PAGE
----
Scripture – The Lord is my shepherd, I lack nothing.

Prayer – Lord, thank you for being Jehovah-Raah, my Shepherd. Because you’re my Shepherd, I don’t need a thing. You intimately take care of everything. Please watch over my life and the lives of my family members today.

Scripture- He makes me lie down in green pastures, he leads me beside quiet waters, he refreshes my soul.

Prayer – Lord, thank you for giving me opportunities to rest. Sometimes I’m too busy for my own good and too preoccupied to see your beauty around me. Help me be still and know that you are God. Please rejuvenate me today.

Scripture – He guides me along the right paths for his name’s sake.

Prayer – Thank you Lord for your guidance. You steer me along the path of righteousness. True to your name, you keep me on the straight and narrow road that leads to life. And you do it all for your glory.

Scripture – Even though I walk through the darkest valley, l fear no evil, for you are with me; your rod and your staff, they comfort me.

Prayer – Lord even in the bleakest circumstances you are by my side. What a relief to know that when I’m down, you are with me. So why am I anxious? There’s no need for me to be afraid because I’m safe and secure in you.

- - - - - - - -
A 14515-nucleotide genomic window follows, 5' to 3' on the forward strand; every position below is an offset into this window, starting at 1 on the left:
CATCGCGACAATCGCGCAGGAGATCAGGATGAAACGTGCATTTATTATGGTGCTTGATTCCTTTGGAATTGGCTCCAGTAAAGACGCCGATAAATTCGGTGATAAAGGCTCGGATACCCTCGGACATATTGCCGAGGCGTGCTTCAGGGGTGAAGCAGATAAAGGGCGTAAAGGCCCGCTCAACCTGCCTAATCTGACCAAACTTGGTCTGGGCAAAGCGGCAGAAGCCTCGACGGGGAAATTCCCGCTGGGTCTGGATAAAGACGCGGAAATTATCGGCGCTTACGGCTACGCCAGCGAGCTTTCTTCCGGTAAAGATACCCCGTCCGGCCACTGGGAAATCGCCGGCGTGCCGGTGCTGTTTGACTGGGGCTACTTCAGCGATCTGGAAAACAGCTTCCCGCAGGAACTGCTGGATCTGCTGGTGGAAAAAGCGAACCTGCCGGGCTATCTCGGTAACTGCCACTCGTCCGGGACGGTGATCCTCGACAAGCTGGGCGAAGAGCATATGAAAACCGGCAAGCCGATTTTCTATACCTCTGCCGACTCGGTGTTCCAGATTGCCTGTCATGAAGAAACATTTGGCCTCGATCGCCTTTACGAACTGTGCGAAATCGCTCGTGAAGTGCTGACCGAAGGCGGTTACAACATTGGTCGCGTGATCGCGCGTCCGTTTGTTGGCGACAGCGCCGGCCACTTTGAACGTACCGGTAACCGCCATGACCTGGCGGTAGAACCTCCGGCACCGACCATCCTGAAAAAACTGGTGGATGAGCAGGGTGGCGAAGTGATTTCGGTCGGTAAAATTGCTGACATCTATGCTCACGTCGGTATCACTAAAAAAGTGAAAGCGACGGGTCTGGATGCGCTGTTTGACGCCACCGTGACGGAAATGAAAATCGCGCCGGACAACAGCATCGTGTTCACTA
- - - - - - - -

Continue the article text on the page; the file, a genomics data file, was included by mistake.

Scripture – You prepare a table before me in the presence of my enemies. Prayer – Thank you Lord. I’m never forsaken. You faithfully provide for me, even in difficult times. It’s remarkable. You serve and honour me when I should be serving and honouring you! And more, you do it in front of my enemies.

Scripture – You anoint my head with oil; my cup overflows.

Prayer – Who am I that you are so mindful of me? I’m blessed from the tip of my head to the soles of my feet! Thank you, your blessings aren’t limited, day in and day out, they keep on coming.

Scripture – Surely your goodness and love will follow me all the days of my life, and I will dwell in the house of the Lord forever.

Prayer – Your love is amazing! Wherever I am and wherever I go, you keep on chasing after me. You are good and your love endures forever. Today, tomorrow, and throughout my life, your grace and mercy is with me. And when I leave this life you’ll still be there, loving me forever. Thank you, you truly are my Shepherd. Because of your great love, I have everything I really need. Amen.